Rajesh Bagchi
Pamplin College of Business
StatisticsEnvironmental chemistryContaminationAdvertisingProduct (category theory)Consumption (economics)BusinessEconometricsBiodegradationPsychologyEconomicsMarketingCommon value auctionNumerosity adaptation effectMicroeconomicsCognitive psychologyBioavailabilityChemistryExperimental economicsConsumer behaviourPerceptionPresentationHydrocarbonGoal pursuitTask (project management)MathematicsAffect (psychology)Environmental sciencePublic relationsCalorieComputer scienceProcess (engineering)Social psychology
Publications 63
#1Rajesh Bagchi (Pamplin College of Business)H-Index: 14
#2Sung H. Ham (MSU: Michigan State University)H-Index: 4
Last. Chuan He (CU: University of Colorado Boulder)H-Index: 9
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Confirmation bias, a well‐established behavioral anomaly, asserts that when product experience is ambiguous, it is assimilated consistent with expectations set up by prior advertising. In this paper, we combine a strategic model with laboratory experiments to study the effects of consumers’ confirmation bias on firms’ advertising and pricing strategies and its implications for firms’ profits. Our results suggest that confirmation bias does not improve firms’ profits in the short run. However, it...
#1Stefan J. Hock (UConn: University of Connecticut)H-Index: 4
#2Rajesh Bagchi (VT: Virginia Tech)H-Index: 14
Last. Thomas M Anderson (CU: University of Colorado Boulder)H-Index: 1
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3 CitationsSource
#1Daniel Villanova (UA: University of Arkansas)
#2Elise Chandon Ince (USC: University of South Carolina)H-Index: 2
Last. Rajesh Bagchi (Pamplin College of Business)H-Index: 14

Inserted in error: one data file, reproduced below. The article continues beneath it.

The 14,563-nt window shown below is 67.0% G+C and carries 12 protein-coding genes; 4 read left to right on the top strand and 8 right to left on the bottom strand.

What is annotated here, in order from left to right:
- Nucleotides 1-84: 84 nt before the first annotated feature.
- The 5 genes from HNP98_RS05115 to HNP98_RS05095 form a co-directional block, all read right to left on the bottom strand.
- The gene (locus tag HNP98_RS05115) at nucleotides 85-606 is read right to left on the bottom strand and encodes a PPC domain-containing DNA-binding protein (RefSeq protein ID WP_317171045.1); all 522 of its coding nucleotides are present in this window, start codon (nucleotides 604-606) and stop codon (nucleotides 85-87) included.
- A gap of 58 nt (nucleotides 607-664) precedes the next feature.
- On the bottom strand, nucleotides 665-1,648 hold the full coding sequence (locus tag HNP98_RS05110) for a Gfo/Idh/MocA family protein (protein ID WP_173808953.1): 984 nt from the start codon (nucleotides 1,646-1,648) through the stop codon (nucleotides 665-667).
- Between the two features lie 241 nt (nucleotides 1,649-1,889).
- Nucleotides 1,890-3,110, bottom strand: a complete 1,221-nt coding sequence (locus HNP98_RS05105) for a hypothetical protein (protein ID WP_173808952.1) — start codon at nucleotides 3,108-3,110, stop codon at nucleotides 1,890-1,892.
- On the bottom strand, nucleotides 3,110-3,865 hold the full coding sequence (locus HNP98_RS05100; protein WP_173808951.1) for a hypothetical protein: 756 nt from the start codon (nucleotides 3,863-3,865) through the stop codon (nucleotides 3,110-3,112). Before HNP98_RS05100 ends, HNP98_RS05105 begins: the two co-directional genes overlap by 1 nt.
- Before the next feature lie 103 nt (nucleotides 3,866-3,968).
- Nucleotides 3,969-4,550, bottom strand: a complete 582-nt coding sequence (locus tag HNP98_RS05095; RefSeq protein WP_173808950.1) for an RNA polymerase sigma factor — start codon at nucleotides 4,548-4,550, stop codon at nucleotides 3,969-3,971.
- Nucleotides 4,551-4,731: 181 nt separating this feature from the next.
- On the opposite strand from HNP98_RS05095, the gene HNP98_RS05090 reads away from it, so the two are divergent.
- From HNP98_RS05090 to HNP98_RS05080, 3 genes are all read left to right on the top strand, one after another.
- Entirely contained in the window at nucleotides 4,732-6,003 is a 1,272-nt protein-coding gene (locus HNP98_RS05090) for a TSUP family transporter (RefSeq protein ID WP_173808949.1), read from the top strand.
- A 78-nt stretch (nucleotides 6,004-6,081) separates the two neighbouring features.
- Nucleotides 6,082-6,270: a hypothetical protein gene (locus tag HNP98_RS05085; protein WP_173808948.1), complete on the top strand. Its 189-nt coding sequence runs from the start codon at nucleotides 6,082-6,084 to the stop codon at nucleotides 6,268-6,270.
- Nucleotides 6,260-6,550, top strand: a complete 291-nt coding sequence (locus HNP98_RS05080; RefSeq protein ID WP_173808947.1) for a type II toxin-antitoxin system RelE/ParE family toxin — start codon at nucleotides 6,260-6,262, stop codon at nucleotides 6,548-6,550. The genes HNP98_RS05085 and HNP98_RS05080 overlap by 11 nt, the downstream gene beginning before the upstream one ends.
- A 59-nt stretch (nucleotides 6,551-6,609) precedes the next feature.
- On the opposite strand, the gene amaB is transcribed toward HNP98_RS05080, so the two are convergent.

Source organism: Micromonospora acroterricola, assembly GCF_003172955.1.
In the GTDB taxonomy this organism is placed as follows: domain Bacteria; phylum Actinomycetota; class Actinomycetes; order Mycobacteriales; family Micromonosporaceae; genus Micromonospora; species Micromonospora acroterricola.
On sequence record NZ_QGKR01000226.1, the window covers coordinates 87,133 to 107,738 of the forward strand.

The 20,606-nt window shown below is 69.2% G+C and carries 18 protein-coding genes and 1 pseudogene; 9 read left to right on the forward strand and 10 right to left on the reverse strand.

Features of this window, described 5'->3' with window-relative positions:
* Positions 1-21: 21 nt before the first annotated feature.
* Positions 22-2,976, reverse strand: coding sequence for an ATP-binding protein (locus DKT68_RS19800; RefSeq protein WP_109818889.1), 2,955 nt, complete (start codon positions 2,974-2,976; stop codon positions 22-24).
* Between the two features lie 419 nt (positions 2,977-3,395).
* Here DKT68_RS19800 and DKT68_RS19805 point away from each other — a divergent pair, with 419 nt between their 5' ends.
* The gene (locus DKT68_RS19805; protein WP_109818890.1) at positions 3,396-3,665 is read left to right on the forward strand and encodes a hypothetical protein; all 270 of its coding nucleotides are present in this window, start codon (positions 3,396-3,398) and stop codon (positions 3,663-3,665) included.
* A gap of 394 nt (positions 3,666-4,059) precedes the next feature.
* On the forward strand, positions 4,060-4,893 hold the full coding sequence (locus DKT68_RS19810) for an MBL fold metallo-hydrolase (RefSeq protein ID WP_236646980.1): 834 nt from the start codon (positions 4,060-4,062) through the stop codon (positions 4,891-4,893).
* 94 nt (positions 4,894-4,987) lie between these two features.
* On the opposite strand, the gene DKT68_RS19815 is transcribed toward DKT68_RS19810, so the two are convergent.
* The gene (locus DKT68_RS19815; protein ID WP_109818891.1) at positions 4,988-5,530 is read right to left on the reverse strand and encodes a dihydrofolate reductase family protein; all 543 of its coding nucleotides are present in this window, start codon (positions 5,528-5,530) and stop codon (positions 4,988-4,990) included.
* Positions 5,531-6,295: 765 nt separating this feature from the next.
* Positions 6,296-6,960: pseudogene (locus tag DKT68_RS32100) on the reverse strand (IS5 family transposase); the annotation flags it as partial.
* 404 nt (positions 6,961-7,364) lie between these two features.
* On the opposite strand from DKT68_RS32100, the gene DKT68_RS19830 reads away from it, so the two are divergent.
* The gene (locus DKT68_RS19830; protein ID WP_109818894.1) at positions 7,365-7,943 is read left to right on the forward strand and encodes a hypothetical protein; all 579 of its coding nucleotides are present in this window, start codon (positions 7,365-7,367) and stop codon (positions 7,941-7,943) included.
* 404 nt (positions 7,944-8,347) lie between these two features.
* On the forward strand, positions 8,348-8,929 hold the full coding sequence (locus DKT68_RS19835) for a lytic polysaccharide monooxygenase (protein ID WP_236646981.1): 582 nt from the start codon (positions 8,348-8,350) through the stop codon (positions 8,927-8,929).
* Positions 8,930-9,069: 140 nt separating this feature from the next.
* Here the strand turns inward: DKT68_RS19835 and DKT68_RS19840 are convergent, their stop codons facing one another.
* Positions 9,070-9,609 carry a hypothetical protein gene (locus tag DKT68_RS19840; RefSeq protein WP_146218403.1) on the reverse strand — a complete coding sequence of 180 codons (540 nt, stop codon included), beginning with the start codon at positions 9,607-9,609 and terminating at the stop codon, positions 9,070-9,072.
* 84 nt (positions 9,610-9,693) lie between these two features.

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When presenting their predictions, predictors may also provide varying levels of information regarding how they arrived at their predictions. However, it is unclear what role these explanations play in the resulting evaluations of the predictors. In 3 experiments, the authors demonstrate that when a predictor provides a brief explanation, individuals evaluate the predictor less positively than when a predictor simply provides no explanation or provides a detailed explanation for their prediction...
#1Gustavo SchneiderH-Index: 2
#2Elise Chandon InceH-Index: 2
Last. Rajesh BagchiH-Index: 14
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#1Milica Milosavljevic Mormann (SMU: Southern Methodist University)H-Index: 4
#2Thomas L. GriffithsH-Index: 92
Last. Kellen Mrkva (Columbia University)H-Index: 5
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This paper examines consumers’ attention traces (e.g., sequences of eye fixations and saccades) during choice. Due to reduced equipment cost and increased ease of analysis, attention traces can reflect a more fine-grained representation of decision-making activities (e.g., formation of a consideration set, alternative evaluation, and decision strategies). Besides enabling a better understanding of actual consumer choice, attention traces support more complex models of choice, and point to the pr...
1 CitationsSource